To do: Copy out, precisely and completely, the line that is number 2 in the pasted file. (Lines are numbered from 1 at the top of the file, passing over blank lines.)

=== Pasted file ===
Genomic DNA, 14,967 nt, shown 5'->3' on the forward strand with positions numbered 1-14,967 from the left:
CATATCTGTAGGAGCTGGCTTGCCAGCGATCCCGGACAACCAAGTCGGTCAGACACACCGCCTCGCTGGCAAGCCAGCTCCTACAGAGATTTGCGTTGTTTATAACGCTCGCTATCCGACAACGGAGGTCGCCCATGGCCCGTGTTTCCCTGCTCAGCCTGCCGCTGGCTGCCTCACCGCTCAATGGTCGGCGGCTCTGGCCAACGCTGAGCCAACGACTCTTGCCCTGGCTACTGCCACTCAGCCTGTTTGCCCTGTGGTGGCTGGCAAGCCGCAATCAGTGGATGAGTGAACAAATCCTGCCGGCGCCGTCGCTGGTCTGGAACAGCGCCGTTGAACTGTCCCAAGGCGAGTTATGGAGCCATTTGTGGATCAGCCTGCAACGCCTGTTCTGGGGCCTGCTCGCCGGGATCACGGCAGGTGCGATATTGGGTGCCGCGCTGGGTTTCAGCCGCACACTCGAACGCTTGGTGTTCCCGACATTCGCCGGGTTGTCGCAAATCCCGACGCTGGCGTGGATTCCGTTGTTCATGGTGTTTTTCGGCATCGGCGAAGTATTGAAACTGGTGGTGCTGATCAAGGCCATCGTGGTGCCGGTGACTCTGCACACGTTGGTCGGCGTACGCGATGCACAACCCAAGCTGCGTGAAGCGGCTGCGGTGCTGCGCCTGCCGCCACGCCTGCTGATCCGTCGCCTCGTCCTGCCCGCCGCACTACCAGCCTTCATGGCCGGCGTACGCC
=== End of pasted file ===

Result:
CATATCTGTAGGAGCTGGCTTGCCAGCGATCCCGGACAACCAAGTCGGTCAGACACACCGCCTCGCTGGCAAGCCAGCTCCTACAGAGATTTGCGTTGTTTATAACGCTCGCTATCCGACAACGGAGGTCGCCCATGGCCCGTGTTTCCCTGCTCAGCCTGCCGCTGGCTGCCTCACCGCTCAATGGTCGGCGGCTCTGGCCAACGCTGAGCCAACGACTCTTGCCCTGGCTACTGCCACTCAGCCTGTTTGCCCTGTGGTGGCTGGCAAGCCGCAATCAGTGGATGAGTGAACAAATCCTGCCGGCGCCGTCGCTGGTCTGGAACAGCGCCGTTGAACTGTCCCAAGGCGAGTTATGGAGCCATTTGTGGATCAGCCTGCAACGCCTGTTCTGGGGCCTGCTCGCCGGGATCACGGCAGGTGCGATATTGGGTGCCGCGCTGGGTTTCAGCCGCACACTCGAACGCTTGGTGTTCCCGACATTCGCCGGGTTGTCGCAAATCCCGACGCTGGCGTGGATTCCGTTGTTCATGGTGTTTTTCGGCATCGGCGAAGTATTGAAACTGGTGGTGCTGATCAAGGCCATCGTGGTGCCGGTGACTCTGCACACGTTGGTCGGCGTACGCGATGCACAACCCAAGCTGCGTGAAGCGGCTGCGGTGCTGCGCCTGCCGCCACGCCTGCTGATCCGTCGCCTCGTCCTGCCCGCCGCACTACCAGCCTTCATGGCCGGCGTACGCC